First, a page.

It’s a hard-knock, post-Army life
Ask veterans of Iraq or Afghanistan about their greatest challenge and many will say the adjustment from battlefront to home front. One such veteran has an adopted Pit Bull to thank for helping him make the transition to his post-Army life.
Dunkin was a relatively young and fairly large Pit Bull waiting for his second chance at an Alabama shelter. In reality, Pit Bulls are not a breed unto themselves, but are comprised of a variety of dog breeds with similar physical traits. They are among the most misunderstood types of dogs and, as a result, most prone to mistreatment and abuse.
There is not much known about Dunkin’s life before he arrived at the Lee County Humane Society in Auburn, Alabama, though cruelty does not seem to have played a part in his homelessness. Despite being an intelligent and loving animal, however, Dunkin was one of countless overlooked dogs and cats that our program is dedicated to saving.
In another part of the city, Aaron had just separated from the Army with an Honorable discharge. The Afghanistan war veteran was looking for ways to adapt to civilian life, a challenge that too many veterans struggle with and feel ill-prepared to address.
Little did man or dog know that they were fated to be together, each helping the other through a mutual bond of friendship, healing and love.
Life after wartime
Aaron served in the United States Army from 2012-2015, including one year as a forward observer in Afghanistan. When asked about his most memorable experience from his time in service, he does not hesitate:
“Deployment,” he says, definitively. “Can’t explain why, I think only people who have done it will understand.”
Soon after leaving the Army the young soldier rejoined civilian life and enrolled in college. Right away, he knew that he wanted to adopt a dog.
“I wanted a companion and a running buddy,” Aaron explains, perhaps not realizing at the time that companion pet adoption would give him so much more.
A second look at a second-chance dog
As luck would have it, Aaron’s girlfriend worked at the Lee County Humane Society around the time that the Afghanistan war veteran left the Army.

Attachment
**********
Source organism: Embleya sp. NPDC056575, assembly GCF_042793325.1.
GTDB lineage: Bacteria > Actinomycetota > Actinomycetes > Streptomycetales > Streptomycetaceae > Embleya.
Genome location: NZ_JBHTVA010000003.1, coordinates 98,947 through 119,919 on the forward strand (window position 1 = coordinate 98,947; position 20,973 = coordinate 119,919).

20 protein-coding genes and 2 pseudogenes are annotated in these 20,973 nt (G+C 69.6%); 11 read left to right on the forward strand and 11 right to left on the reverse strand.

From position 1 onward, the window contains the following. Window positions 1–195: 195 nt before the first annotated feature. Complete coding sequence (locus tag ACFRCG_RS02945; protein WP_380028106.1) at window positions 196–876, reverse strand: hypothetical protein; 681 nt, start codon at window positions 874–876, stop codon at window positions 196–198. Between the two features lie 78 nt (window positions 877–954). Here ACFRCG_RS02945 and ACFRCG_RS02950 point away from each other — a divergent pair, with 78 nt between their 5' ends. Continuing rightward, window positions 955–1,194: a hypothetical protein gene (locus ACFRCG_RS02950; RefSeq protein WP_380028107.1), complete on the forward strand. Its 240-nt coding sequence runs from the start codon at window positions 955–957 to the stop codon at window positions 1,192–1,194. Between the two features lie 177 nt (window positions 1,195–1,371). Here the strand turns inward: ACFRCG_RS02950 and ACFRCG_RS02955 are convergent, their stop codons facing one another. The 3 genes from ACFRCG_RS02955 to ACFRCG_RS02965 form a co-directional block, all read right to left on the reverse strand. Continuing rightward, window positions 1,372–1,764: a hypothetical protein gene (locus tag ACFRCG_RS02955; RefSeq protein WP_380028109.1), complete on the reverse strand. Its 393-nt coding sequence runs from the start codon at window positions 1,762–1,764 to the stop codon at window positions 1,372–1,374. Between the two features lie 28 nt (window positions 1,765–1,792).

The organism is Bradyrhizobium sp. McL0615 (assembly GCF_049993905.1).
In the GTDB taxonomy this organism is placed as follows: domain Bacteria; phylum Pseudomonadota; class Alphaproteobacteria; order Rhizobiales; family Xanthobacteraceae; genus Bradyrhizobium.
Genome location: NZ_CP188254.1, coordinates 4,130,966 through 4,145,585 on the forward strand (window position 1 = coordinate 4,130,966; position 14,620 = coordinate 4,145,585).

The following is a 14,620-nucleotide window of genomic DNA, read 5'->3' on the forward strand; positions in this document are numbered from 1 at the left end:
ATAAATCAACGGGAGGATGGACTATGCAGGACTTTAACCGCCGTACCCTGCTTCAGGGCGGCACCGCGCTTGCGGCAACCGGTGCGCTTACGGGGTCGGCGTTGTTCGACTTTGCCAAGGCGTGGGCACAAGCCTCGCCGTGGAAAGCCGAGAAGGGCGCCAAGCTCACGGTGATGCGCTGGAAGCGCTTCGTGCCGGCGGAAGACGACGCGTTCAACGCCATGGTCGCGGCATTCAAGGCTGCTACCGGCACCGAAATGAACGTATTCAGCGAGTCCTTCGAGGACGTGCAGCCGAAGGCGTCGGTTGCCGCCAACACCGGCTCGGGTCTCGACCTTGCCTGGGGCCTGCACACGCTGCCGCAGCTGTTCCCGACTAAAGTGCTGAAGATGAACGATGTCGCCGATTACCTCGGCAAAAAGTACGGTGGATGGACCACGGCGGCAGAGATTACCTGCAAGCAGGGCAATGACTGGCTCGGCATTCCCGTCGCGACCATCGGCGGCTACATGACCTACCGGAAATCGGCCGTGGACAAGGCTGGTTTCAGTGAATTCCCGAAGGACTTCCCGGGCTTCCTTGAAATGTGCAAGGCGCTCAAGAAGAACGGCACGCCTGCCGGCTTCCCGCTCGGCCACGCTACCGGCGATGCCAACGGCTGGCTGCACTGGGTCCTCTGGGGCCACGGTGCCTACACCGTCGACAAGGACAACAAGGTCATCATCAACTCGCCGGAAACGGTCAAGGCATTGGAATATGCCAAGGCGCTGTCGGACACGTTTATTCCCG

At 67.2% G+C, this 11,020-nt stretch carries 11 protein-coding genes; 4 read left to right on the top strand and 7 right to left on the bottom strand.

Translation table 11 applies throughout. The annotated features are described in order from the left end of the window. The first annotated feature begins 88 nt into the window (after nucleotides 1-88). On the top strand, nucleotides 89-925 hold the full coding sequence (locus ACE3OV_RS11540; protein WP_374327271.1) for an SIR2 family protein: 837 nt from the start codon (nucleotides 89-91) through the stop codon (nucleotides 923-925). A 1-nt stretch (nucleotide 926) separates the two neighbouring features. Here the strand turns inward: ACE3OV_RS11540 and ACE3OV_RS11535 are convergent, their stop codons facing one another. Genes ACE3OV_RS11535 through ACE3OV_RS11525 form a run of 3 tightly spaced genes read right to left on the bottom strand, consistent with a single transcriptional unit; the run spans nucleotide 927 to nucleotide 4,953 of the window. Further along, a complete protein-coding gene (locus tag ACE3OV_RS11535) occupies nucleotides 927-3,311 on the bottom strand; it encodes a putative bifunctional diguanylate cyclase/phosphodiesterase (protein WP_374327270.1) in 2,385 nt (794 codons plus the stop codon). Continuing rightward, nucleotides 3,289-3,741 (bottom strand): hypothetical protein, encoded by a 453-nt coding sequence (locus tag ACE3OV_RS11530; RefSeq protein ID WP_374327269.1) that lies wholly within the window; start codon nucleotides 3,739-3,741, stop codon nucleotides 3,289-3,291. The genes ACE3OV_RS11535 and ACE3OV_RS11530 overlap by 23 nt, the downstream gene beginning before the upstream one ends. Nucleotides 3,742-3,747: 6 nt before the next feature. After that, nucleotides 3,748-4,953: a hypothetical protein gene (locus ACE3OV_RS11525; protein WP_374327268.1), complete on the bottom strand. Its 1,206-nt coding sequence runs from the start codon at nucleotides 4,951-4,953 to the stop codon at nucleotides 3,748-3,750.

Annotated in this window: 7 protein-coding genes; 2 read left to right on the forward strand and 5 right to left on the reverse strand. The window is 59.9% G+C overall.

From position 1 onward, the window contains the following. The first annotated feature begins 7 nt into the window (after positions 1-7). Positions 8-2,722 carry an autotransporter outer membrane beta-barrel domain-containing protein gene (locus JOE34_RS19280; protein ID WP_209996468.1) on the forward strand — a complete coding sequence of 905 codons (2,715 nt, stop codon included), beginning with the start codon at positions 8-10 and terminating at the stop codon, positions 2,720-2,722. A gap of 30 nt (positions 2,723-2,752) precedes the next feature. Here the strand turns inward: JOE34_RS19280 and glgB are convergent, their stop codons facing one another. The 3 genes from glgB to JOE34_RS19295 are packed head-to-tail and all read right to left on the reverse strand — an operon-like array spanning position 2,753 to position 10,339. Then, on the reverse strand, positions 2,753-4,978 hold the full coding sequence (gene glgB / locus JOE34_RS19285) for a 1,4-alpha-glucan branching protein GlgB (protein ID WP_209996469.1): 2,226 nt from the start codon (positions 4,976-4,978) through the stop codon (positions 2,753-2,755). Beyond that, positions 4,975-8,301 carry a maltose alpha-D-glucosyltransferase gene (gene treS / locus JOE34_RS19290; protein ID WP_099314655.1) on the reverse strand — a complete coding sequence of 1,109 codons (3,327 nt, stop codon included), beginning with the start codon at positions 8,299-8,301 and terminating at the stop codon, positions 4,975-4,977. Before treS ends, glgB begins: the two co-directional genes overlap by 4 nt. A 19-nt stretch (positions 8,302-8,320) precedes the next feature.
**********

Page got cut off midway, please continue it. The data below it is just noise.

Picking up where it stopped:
The shelter partners with Pets for Patriots to help the most overlooked companion dogs and cats find loving homes with veterans. Lee County Humane Society offers our members a 10% adoption fee discount, and through Pets for Patriots veterans receive other cost-savings, including ongoing discounted pet health care from local partnering veterinarians.
The suggestion from Aaron’s girlfriend opened his eyes to animals who are overlooked by most adopters, yet who have so much love and life to give.
“I was already planning on adopting a dog,” Aaron recalls, “but when she told me about the program it made me look more at dogs who were less likely to be adopted.”
Dunkin was a 50-pound Pit Bull with a winning personality when Aaron met him at the Lee County Humane Society.
“He’s even bigger now,” the soldier marvels.
Renamed Waffles, the big dog has the temperament and activity level that complement Aaron’s need for an affable friend and adventure partner. Like most companion pets, Waffles thrives on structure and routine – both familiar staples of military life and things that veterans typically find lacking when they exit the armed forces.
Although pets are gifts in our lives, they require work and care taking. For veterans returning from deployment and trying to find their way the daily needs of a dog or cat can be therapeutic, and prevent people from dwelling on the uncertainty and anxieties of their new civilian lives.
“Waffles helps motivate me to be organized and to exercise every day,” Aaron says. “It’s also nice to have someone depending on you to take care of them, and it’s very rewarding when they let you know you are doing a good job.”
The young Pit Bull is flourishing in a loving home, free from the confines of shelter life. Aaron is introducing his new charge to all sorts of experiences, mostly outdoor adventures.
“He loves to be outside just like me,” he says, adding that swimming has not come easily to Waffles.
“He just kind of sinks right now because he is so muscular,” Aaron observes. “He has been called ‘meatball’ by several different people.”
The Afghanistan veteran particularly loves Waffles’ “goofy personality,” and how sociable the dog is with children and other dogs. It would seem that he could not have chosen a more perfect companion to help him ease the transition from battlefront to home front.
“I would definitely encourage other vets to take advantage of the program,” says Aaron. “The animal you adopt will become more than just a pet, and they can help you in so many ways you may not even realize.”